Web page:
Ten reasons why Charles Kennedy should not join Labour

From Iraq to class warfare: why Kennedy must stay loyal to the Liberal Democrats.

Charles Kennedy, the former Liberal Democrat leader, has denied the accusation that he has discussed joining the Labour Party. Yet the story has the ring of truth about it; certainly, many disgruntled Lib Dems would sympathise if he has.

And as the news originated in a post by my old friend Mark Seddon, the former editor of Tribune and one-time member of Labour's National Executive Committee, I'm inclined to believe that there's something in it.

But here is why Charles Kennedy should not split the Lib Dems and defect to the Labour Party.

  1. Iraq. The obvious one -- Kennedy was the only party leader to oppose the illegal war in Iraq while, of Labour's leadership contenders, David Miliband and Andy Burnham voted for it, Ed Balls wasn't an MP but says he would have voted for it (though he admits it would have been wrong to do so!) and Ed Miliband says he was against it -- but nobody noticed because he was out of the country at the time. The sole contender to have voted against the Iraq war, Diane Abbott, is the one candidate we know definitely won't win. That's the party Kennedy would be joining.
  2. Tuition fees. In 2001, Kennedy called the introduction of university tuition fees "one of the most pernicious political acts that has taken place. It means that people from lower-income backgrounds are discriminated against." He was right. Who introduced them? And who later added on top-up fees, thereby breaking a manifesto promise? Labour governments.
  3. Civil liberties. Again, as party leader, Kennedy was on the side of the angels, especially against one of the most authoritarian home secretaries in living memory -- David Blunkett, whom he accused of using the threat of terrorism to force through "the abandonment of some of the liberties that generations of Britons have relied upon. Hard-won rights, once lost, may never be regained." Which party did Blunkett belong to? Labour.
  4. Lib Dem votes don't belong to Labour . . . and Kennedy should not encourage the belief that they do. The cries of "betrayal" after this year's general election showed very clearly that many Labour politicians believe that votes for the Liberal Democrats are in some sense "mislaid", and that they really belong to them. They don't. There was no betrayal because there was no promise -- the Lib Dems had the right to form a coalition with whichever party they wanted. In any case, why should Lib Dems turn to Labour, after the way Tony Blair led Paddy Ashdown and Roy Jenkins down the garden path? Kennedy above all knows that. He was the leader who abandoned Ashdown's policy of cosying up to a party that, not so secretly, has always despised Liberals.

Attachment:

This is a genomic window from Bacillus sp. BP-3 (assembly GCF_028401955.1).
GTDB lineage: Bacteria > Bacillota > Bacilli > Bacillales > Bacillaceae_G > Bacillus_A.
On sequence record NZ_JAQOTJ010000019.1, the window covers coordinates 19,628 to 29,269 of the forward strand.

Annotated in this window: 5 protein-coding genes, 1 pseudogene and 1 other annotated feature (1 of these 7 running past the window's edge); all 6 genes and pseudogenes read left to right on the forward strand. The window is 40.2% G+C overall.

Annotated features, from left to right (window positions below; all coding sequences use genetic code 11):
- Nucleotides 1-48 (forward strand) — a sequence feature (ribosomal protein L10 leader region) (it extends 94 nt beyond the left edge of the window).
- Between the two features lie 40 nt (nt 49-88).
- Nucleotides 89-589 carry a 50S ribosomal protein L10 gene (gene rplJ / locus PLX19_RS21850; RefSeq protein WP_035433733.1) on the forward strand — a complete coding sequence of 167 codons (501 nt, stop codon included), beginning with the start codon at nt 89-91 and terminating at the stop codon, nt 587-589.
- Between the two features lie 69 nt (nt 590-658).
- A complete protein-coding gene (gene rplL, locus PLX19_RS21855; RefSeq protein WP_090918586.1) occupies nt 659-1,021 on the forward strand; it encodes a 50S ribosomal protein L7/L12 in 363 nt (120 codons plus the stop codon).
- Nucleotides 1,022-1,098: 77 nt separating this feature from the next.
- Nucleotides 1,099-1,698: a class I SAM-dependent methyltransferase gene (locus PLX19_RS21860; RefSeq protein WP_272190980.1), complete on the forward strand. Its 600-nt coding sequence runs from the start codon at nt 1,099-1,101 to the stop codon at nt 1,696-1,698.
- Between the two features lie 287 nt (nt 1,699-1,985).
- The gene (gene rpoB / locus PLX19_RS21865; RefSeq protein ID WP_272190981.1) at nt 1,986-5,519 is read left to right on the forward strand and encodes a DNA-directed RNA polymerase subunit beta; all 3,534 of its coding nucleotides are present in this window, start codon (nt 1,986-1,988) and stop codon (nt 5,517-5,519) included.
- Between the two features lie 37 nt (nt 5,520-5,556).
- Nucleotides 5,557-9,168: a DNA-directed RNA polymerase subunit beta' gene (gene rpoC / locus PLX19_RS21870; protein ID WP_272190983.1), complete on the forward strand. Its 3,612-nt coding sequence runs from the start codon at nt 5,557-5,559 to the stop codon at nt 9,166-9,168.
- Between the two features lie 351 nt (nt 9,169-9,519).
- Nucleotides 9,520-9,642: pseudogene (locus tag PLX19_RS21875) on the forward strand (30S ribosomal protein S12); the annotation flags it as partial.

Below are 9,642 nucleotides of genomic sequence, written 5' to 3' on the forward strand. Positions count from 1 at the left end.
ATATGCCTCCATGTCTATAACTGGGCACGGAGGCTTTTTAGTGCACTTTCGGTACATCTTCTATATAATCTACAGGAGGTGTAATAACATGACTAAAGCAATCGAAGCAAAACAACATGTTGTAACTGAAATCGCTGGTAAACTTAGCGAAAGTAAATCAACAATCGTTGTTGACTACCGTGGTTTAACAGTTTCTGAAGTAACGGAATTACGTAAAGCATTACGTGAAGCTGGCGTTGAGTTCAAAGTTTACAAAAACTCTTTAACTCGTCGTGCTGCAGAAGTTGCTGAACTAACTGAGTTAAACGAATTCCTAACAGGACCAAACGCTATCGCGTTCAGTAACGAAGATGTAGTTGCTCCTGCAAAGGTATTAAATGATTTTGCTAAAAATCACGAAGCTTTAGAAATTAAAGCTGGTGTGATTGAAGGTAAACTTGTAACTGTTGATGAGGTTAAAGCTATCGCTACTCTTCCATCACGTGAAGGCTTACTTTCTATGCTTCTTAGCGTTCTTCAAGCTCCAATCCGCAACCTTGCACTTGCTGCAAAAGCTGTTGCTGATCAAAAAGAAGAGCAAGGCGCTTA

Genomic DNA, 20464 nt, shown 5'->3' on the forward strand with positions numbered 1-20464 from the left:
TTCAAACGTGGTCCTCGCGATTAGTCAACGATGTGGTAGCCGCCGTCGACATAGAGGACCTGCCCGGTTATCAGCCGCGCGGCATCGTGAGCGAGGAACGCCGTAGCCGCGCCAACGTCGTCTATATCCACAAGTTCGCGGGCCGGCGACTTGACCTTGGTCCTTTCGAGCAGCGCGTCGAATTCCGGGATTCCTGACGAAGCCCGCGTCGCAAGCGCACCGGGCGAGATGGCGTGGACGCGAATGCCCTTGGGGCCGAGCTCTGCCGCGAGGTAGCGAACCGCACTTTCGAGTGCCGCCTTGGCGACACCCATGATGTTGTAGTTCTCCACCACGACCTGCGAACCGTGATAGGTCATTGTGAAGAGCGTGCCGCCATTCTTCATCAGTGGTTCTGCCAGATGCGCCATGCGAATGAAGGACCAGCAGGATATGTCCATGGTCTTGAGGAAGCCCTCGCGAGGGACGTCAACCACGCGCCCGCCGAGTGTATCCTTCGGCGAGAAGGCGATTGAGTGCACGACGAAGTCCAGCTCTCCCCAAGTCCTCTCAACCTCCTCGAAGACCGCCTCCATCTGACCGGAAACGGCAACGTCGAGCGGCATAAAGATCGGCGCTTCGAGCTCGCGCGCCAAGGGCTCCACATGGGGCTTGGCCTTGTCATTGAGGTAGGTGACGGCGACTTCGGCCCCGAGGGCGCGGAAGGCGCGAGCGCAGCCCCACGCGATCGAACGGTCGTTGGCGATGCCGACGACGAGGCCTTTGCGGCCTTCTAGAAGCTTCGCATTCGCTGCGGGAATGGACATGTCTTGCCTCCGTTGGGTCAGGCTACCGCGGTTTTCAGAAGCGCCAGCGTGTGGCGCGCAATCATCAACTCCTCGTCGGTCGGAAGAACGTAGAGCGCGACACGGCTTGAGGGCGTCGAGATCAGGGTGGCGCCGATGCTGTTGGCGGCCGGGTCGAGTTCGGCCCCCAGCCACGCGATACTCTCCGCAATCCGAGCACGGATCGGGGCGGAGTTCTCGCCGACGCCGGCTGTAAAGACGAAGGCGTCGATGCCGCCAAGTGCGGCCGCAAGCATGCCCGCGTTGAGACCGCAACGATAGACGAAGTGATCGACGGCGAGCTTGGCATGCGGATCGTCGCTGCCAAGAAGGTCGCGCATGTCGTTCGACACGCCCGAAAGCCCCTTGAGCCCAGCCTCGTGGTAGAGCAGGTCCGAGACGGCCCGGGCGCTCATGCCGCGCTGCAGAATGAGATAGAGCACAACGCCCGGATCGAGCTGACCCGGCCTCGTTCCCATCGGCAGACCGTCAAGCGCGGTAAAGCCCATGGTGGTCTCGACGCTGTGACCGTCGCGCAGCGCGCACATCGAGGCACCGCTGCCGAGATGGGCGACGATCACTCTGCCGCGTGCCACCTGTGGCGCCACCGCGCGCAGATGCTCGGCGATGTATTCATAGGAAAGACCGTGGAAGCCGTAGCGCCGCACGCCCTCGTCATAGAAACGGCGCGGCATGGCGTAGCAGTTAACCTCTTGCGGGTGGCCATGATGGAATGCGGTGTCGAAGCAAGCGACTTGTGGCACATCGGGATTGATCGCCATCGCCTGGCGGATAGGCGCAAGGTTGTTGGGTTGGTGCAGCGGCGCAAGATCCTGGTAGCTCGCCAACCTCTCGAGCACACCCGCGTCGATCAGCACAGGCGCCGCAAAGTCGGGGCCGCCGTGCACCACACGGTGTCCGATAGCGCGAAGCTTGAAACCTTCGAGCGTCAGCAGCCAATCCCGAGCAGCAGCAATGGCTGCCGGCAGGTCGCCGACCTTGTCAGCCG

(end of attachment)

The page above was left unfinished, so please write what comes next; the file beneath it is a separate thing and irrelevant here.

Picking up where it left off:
5. He should fight his corner within the Lib Dems. Kennedy is not alone in worrying about the right-wing tendencies of the Orange Bookers at the top of the party, the former Treasury chief secretary David Laws in particular. But their position will only be strengthened if the left of the party defects.
  6. Kennedy is a Liberal, not a Social Democrat. Yes, I know he was a member of the Social Democratic Party -- but both he and his mentor, Roy Jenkins, could happily have found a home in the old Liberal Party. After the merger between the two parties as the Alliance in 1988, neither opted for the continuing Owenite SDP, which prefigured New Labour not only in its enthusiasm for the market, but also in the cult of the leader that surrounded both Owen and Blair. Labour, which always places equality above liberty, is prone to conformist and controlling tendencies -- of a kind that awkward, cussedly individualist Liberals such as Kennedy automatically reject.